MnSTEP Teaching Activity Collection > MnSTEP Activities > Investigating Atmospheric Pressure with a Cup, Straw and Water

Investigating Atmospheric Pressure with a Cup, Straw and Water

Paula Nelson
Kaleidoscope Charter School
Rogers, MN
Original Authors: Craig Wolter, Windom High School, Windom, MN
Author Profile


In this classroom lab activity, students will work with a plastic cup, straw, and drinking water to gain a better understanding of how atmospheric pressure works. This activity should be used with FOSS unit Weather and Water investigation 8 part 1.

Learning Goals

1. Students will be able to pull the atmosphere out of the straw allowing the liquid in a glass to come out.
2. Students will be able to see how an imbalance in the atmosphere causes a change in the environment.

Context for Use

Grade Level: 8th grade
Class Size: 25 students
Resource Type: Classroom lab activity
Time needed: 15 minutes
Equipment needed: (one for each student) plastic see through cup, straw, water, paper, and pencil
Previous Knowledge: students should have an idea that atmosphere exists all around us. They should also know that atmosphere is pressing on all things on Earth at all times and in all directions.

Subject: Geoscience:Atmospheric Science:Meteorology
Resource Type: Activities:Lab Activity
Grade Level: Middle (6-8)
Theme: Teach the Earth:Teaching Topics:Weather, Teach the Earth:Course Topics:Atmospheric Science

Description and Teaching Materials

After completing part 1 of investigation 8, have the students gather the following materials: one clear plastic cup and one straw. Have the students fill their cup half full with drinkable water. (This activity can be adapted to work with less available supplies). Once the students have the activity set up, discuss what is happening with atmospheric pressure on the cup, the straw, the water. They should be able to identify that the pressure is stable on all of the equipment. In small groups have the students discuss ways they can make the environment unstable to get the water to move up the straw; they should record their ideas on paper. Once the students have an idea or two written down, they should test their ideas to see what the results will be. Give them about 2 minutes to conduct their activities. Once they are done, have them discuss with their groups the results of the experiments they just completed. On their paper, have them write a results summary explaining what happened and why they think it happened.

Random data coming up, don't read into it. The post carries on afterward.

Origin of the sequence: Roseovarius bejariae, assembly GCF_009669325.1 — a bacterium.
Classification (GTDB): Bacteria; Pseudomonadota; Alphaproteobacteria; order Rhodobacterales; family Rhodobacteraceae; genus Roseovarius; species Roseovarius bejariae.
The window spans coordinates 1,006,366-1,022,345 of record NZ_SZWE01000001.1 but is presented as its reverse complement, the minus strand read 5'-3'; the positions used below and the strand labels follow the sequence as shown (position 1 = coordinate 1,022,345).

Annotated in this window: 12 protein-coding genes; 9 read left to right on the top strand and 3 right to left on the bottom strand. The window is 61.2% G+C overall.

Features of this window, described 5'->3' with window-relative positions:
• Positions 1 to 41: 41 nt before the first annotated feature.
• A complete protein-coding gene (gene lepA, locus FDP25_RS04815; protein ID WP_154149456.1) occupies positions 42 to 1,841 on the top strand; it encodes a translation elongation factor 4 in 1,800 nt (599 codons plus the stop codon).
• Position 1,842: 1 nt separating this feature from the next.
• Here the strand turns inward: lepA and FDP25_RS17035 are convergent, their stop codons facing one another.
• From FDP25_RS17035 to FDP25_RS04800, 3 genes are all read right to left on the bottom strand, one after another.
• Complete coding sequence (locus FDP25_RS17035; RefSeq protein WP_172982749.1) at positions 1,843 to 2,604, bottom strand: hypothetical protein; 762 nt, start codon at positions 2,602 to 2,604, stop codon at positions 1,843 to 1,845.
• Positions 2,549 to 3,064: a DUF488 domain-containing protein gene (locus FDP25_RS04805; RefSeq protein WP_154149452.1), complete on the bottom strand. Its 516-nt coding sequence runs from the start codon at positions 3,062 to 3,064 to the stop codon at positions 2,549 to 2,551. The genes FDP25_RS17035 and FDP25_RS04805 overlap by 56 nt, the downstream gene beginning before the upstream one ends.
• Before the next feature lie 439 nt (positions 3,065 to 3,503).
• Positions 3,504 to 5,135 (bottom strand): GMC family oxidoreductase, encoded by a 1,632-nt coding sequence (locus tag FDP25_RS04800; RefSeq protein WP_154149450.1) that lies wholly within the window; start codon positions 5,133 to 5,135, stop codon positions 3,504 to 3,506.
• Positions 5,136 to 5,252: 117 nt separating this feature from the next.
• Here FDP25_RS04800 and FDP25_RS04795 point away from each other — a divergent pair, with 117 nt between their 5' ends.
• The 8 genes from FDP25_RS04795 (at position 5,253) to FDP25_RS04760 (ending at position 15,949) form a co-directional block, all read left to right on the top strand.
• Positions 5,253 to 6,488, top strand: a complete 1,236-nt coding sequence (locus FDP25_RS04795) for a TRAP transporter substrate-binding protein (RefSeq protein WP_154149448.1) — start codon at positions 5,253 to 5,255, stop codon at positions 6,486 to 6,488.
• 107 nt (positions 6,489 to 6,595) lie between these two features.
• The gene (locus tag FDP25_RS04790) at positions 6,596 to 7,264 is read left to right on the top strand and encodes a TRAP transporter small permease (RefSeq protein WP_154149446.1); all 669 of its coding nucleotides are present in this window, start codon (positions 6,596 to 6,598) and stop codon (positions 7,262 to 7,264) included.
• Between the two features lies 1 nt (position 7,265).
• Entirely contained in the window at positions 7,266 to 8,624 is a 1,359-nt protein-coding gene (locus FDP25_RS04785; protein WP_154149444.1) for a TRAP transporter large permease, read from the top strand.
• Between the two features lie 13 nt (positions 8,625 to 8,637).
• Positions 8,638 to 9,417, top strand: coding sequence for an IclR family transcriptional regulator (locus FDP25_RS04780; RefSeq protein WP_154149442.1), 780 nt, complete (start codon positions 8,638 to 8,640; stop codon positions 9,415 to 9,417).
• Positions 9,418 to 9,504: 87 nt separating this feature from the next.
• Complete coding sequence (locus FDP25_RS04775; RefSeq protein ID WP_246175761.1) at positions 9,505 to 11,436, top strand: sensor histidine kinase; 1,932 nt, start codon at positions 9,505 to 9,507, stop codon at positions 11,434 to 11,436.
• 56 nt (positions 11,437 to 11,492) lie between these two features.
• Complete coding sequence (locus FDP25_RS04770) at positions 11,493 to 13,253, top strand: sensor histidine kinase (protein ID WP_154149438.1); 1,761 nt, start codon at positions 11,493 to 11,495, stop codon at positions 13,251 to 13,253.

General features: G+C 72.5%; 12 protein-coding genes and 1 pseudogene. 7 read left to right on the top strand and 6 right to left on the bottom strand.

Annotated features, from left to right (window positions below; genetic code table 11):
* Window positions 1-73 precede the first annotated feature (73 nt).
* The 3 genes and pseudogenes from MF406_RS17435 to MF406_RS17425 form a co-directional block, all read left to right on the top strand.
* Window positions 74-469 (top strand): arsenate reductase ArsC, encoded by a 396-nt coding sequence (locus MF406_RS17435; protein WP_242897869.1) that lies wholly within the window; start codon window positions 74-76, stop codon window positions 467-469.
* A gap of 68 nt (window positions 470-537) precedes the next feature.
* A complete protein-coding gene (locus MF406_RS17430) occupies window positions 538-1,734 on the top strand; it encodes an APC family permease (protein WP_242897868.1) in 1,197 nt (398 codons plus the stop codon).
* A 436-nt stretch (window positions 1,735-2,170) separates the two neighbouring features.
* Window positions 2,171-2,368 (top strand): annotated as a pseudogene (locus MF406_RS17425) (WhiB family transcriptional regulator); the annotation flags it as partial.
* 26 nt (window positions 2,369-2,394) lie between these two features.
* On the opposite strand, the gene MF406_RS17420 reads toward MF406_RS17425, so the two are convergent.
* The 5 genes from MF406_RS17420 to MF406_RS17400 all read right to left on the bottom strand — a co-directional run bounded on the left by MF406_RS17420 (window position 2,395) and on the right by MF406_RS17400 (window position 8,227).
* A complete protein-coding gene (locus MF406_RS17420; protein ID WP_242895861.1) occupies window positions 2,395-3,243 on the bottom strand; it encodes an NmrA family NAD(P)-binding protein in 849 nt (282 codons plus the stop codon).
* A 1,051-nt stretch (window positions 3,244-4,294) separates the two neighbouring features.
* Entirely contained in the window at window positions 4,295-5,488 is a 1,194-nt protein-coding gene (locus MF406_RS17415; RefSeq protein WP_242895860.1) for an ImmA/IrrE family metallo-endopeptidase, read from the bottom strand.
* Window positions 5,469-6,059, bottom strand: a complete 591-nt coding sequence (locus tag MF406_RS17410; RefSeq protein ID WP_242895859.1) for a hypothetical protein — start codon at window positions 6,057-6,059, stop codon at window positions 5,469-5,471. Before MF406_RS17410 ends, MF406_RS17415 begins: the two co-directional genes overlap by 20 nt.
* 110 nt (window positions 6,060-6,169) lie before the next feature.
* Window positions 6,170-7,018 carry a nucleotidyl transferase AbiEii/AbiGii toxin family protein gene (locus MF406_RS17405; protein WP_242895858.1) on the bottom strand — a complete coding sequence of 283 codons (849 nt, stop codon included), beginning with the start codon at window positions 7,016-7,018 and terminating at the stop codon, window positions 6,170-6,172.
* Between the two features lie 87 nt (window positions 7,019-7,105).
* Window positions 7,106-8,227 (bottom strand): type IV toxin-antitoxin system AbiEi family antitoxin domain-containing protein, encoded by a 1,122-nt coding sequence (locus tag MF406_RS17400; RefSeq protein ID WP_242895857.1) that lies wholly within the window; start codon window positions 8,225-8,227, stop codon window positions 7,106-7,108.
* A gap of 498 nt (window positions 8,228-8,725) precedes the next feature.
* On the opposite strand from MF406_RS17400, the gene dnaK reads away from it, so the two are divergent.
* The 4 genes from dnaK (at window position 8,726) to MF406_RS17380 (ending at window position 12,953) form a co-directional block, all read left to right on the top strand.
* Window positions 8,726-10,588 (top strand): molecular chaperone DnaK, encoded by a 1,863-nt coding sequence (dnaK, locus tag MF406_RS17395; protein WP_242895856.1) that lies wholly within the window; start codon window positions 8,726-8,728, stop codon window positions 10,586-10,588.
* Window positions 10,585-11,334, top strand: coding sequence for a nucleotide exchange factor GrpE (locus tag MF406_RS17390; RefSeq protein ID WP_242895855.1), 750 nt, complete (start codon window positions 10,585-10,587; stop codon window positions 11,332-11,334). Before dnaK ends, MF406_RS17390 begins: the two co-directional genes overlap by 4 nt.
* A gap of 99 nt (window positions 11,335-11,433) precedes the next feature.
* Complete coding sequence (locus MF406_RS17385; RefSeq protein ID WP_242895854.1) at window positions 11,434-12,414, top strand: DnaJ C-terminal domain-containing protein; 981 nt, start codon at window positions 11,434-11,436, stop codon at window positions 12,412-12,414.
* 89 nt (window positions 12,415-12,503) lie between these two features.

One possible solution: place your mouth over the straw and pull the atmosphere out of the straw. Once the atmosphere is removed from the straw, it is unbalanced. The water then rushes into the straw to fill the void left by the atmosphere.
Once students have their results, pull them back together as a large group to discuss what just happened. Go beyond the idea of "I sucked the water through the straw" and get more into the discussion of "by placing your mouth over the straw and pulling out the atmosphere, it left the environment unbalanced. Because Earth strives to keep everything in balance, the water rushes in to fill the void left by the removed atmosphere. That is why water moves up the straw."

Teaching Notes and Tips

This activity should be used with this investigation if there are students who do not fully understand the idea of atmosphere and atmospheric pressure.


Collect the papers the students wrote their ideas on for making the environment unstable. Look to see if the students are using the language from class dealing with atmospheric pressure. Look to see how the students planned to cause an unbalanced atmosphere within their cup to get the water to flow.
Review how the students explained what happened in their cup environments and why.


8.I.B.5: Composition and structure of atmosphere

References and Resources